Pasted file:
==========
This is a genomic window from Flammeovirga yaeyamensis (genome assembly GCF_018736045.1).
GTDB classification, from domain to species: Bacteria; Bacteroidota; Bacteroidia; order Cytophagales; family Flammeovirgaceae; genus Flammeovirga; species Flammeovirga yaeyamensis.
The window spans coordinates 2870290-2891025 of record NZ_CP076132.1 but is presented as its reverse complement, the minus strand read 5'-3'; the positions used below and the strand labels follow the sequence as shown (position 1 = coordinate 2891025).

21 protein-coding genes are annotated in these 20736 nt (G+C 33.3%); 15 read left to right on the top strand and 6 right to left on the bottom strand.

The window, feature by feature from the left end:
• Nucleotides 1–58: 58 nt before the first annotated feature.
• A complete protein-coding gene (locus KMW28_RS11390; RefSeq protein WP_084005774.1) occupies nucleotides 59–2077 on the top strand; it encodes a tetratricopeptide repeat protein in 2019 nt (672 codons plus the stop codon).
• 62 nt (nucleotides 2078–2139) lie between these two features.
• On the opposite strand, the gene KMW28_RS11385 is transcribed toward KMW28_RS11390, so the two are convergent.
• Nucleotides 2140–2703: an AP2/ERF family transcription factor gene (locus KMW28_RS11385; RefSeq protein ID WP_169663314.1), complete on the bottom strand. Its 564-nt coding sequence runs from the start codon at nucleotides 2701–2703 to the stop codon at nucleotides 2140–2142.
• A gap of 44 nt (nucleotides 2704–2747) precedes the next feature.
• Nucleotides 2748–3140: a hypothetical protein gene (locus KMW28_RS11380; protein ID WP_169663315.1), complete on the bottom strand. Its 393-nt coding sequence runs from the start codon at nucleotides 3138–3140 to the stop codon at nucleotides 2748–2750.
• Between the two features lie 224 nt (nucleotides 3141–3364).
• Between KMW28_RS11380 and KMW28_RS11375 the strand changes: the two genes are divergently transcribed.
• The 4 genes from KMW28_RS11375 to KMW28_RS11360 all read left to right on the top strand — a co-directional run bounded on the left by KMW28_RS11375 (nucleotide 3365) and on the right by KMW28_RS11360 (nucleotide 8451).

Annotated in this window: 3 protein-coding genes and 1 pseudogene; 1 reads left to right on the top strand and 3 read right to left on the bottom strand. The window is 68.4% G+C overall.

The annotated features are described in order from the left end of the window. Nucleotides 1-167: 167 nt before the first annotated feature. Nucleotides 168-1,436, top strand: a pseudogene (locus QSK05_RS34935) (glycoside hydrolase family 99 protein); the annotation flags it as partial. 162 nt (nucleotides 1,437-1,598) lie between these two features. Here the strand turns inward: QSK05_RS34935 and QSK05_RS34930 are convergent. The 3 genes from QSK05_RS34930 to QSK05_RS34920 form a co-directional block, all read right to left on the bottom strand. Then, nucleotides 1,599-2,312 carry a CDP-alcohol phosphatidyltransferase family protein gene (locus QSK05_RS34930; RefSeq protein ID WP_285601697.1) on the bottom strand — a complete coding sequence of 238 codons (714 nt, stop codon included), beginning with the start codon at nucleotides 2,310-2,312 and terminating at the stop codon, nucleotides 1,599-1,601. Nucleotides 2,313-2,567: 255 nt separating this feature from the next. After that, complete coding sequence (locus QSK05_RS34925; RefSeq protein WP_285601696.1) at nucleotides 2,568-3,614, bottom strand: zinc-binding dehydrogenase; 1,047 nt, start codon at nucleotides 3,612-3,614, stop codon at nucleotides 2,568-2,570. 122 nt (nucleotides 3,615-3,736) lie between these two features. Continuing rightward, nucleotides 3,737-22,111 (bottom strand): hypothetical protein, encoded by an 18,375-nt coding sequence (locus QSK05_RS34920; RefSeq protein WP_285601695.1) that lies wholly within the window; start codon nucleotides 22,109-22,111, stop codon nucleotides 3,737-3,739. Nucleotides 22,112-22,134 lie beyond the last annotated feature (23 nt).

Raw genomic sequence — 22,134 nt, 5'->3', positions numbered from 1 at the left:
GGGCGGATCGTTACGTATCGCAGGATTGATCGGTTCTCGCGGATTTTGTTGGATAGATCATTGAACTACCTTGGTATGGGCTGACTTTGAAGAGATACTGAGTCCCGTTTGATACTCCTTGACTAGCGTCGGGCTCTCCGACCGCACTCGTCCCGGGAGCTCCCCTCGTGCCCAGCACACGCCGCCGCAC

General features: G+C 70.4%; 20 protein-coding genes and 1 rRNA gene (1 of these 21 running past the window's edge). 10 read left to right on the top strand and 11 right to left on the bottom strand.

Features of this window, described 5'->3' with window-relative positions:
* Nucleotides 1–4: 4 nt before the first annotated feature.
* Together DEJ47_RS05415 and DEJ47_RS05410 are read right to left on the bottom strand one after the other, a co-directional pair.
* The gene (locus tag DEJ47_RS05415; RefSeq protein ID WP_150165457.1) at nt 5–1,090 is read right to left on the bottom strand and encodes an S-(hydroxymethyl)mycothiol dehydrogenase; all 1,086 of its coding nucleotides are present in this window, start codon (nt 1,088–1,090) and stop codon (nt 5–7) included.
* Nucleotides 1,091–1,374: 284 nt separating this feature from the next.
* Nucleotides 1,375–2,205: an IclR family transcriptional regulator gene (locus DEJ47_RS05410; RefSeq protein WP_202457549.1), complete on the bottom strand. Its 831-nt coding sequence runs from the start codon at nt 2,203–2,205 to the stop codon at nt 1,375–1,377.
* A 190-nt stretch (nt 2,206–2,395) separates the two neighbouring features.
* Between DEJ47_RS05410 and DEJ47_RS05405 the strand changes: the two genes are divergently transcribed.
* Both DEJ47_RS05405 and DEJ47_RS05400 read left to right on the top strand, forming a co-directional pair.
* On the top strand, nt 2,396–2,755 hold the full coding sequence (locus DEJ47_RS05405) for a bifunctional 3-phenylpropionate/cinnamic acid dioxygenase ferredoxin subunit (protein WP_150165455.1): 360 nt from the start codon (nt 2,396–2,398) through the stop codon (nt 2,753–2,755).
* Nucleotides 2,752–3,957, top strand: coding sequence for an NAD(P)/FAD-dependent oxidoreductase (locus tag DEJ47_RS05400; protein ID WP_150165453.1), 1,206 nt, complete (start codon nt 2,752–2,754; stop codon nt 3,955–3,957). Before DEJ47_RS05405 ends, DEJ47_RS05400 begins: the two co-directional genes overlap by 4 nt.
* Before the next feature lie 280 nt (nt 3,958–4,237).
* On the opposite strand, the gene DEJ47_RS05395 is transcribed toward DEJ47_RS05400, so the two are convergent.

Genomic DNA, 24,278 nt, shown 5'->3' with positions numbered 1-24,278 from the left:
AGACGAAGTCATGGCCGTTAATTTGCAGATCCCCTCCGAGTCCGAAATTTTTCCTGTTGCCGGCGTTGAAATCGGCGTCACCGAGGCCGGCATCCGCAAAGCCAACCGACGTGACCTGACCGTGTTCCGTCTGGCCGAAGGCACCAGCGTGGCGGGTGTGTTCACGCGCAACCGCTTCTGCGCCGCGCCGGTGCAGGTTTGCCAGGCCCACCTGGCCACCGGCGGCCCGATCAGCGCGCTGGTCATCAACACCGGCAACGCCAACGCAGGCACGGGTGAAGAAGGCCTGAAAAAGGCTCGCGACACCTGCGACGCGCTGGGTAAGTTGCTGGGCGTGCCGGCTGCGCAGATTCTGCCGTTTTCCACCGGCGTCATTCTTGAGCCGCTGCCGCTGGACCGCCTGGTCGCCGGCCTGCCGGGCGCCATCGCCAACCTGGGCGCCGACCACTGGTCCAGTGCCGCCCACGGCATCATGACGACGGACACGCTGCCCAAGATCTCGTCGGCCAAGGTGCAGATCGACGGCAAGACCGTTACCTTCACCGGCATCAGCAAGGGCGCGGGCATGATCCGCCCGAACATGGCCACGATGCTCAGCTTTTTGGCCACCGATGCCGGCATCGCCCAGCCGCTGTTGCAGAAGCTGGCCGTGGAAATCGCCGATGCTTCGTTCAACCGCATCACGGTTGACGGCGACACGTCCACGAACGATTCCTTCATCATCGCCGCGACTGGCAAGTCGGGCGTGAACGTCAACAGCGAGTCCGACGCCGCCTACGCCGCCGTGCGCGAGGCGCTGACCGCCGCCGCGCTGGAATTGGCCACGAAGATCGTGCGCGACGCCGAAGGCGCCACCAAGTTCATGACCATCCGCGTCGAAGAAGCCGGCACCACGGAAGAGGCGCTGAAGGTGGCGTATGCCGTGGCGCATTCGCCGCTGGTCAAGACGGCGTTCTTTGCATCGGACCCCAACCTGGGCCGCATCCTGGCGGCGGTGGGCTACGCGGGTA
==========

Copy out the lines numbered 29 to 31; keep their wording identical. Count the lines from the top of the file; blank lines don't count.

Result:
* Both DEJ47_RS05405 and DEJ47_RS05400 read left to right on the top strand, forming a co-directional pair.
* On the top strand, nt 2,396–2,755 hold the full coding sequence (locus DEJ47_RS05405) for a bifunctional 3-phenylpropionate/cinnamic acid dioxygenase ferredoxin subunit (protein WP_150165455.1): 360 nt from the start codon (nt 2,396–2,398) through the stop codon (nt 2,753–2,755).
* Nucleotides 2,752–3,957, top strand: coding sequence for an NAD(P)/FAD-dependent oxidoreductase (locus tag DEJ47_RS05400; protein ID WP_150165453.1), 1,206 nt, complete (start codon nt 2,752–2,754; stop codon nt 3,955–3,957). Before DEJ47_RS05405 ends, DEJ47_RS05400 begins: the two co-directional genes overlap by 4 nt.